The LAPSS could be immediately applied to reduce delays to treatment and improve delivery of conventional intravenous thrombolytic therapy. Once paramedics identify a patient meeting LAPSS stroke criteria in the field, rapid transport could be initiated and the receiving hospital immediately notified by radio or cellular phone. Prearrival mobilization of the stroke team and CT could expedite in-hospital treatment to meet the recommended target of door-to-needle time of 60 minutes.28 An emerging potential use of the LAPSS is identification of appropriate stroke patients for transportation to designated “stroke critical care centers,” for example, to receive intra-arterial thrombolytic therapy.29 A possible future application of the LAPSS is to guide paramedics in initiating neuroprotective drug therapy in the field, employing agents of likely benefit for both ischemic and hemorrhagic stroke.30 31 32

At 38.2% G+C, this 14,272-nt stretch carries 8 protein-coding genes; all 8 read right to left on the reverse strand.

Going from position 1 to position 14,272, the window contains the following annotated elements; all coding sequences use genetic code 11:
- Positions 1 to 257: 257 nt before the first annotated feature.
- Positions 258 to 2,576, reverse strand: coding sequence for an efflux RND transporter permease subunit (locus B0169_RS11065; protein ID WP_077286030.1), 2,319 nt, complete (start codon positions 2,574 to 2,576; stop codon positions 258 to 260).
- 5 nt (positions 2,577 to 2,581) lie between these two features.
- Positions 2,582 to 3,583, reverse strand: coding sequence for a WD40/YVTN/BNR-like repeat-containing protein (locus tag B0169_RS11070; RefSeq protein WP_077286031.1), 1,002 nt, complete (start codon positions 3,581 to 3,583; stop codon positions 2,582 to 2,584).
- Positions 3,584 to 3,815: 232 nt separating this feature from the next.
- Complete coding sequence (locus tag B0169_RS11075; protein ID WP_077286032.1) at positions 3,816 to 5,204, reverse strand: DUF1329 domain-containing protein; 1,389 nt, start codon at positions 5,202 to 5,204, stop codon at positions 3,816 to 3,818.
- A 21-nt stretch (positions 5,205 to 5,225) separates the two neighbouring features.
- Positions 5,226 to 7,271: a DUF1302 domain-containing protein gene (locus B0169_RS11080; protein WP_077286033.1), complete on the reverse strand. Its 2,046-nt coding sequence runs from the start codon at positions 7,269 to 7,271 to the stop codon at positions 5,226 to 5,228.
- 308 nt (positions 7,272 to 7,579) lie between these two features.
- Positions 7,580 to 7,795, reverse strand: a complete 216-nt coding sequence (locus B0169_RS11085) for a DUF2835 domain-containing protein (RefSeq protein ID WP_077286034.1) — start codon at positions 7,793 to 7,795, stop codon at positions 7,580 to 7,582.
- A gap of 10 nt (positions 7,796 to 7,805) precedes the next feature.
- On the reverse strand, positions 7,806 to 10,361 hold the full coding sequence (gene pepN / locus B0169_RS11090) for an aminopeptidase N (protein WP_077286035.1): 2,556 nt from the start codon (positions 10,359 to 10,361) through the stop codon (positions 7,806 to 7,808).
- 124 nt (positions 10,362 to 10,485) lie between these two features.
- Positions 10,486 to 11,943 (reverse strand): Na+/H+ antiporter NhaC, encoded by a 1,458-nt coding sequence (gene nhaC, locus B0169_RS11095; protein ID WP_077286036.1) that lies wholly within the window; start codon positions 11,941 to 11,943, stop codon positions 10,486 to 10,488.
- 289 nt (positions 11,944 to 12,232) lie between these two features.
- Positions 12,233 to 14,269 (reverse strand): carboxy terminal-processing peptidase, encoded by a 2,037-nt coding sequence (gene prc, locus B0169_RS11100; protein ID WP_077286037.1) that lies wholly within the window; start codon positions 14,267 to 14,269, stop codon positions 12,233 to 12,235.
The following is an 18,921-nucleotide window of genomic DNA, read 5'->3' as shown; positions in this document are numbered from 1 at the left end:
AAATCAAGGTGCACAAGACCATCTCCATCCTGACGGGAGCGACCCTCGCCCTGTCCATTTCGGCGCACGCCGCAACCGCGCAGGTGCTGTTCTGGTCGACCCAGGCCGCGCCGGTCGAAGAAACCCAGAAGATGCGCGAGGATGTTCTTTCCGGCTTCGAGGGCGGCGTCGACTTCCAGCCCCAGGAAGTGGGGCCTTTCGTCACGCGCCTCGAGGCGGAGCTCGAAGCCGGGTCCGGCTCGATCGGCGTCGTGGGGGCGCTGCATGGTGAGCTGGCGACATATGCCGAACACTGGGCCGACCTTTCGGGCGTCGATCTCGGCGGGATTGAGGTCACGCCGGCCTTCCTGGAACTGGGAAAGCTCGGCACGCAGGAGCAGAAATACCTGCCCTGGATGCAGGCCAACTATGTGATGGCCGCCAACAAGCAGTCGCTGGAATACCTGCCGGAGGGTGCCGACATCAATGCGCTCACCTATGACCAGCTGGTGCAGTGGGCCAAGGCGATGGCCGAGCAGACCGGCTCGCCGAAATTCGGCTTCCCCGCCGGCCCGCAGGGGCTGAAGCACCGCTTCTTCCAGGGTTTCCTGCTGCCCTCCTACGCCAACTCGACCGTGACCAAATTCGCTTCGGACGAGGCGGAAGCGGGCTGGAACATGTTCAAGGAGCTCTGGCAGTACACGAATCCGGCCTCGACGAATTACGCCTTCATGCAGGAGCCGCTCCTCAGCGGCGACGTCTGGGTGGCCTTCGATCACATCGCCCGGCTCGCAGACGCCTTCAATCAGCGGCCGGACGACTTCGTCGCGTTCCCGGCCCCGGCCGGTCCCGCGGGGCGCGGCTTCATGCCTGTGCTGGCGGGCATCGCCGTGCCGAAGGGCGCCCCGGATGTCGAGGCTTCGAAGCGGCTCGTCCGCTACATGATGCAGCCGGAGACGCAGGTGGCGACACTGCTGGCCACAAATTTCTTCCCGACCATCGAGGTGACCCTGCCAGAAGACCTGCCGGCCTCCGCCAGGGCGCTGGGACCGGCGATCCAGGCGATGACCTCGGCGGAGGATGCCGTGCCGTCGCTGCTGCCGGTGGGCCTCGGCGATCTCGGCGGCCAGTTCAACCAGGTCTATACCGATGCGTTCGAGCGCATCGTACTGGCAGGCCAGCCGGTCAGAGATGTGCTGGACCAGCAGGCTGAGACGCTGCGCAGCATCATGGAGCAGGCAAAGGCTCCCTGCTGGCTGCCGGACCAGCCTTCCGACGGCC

In conclusion, paramedic training and certification in use of the LAPSS was achieved with a short LAPSS-based training session during which paramedics demonstrated improved general stroke care knowledge. In a prospective, in-the-field trial, trained prehospital personnel were able to identify acute stroke patients with a high degree of accuracy using the LAPSS. Use of the LAPSS has the potential to lead to earlier stroke treatment and better patient outcome.
This work was supported in part by a fellowship grant from the National Stroke Association (Dr Kidwell) and a grant-in-aid from the American Heart Association, Greater Los Angeles Affiliate (award 1124-GI1). The authors wish to thank the dedicated paramedics from the Los Angeles City Fire Department who participated in this study. Copies of the LAPSS training and certification tapes and of the stroke knowledge test are available from the authors on request.
- Received June 9, 1999.
- Revision received September 27, 1999.
- Accepted September 27, 1999.
- Copyright © 2000 by American Heart Association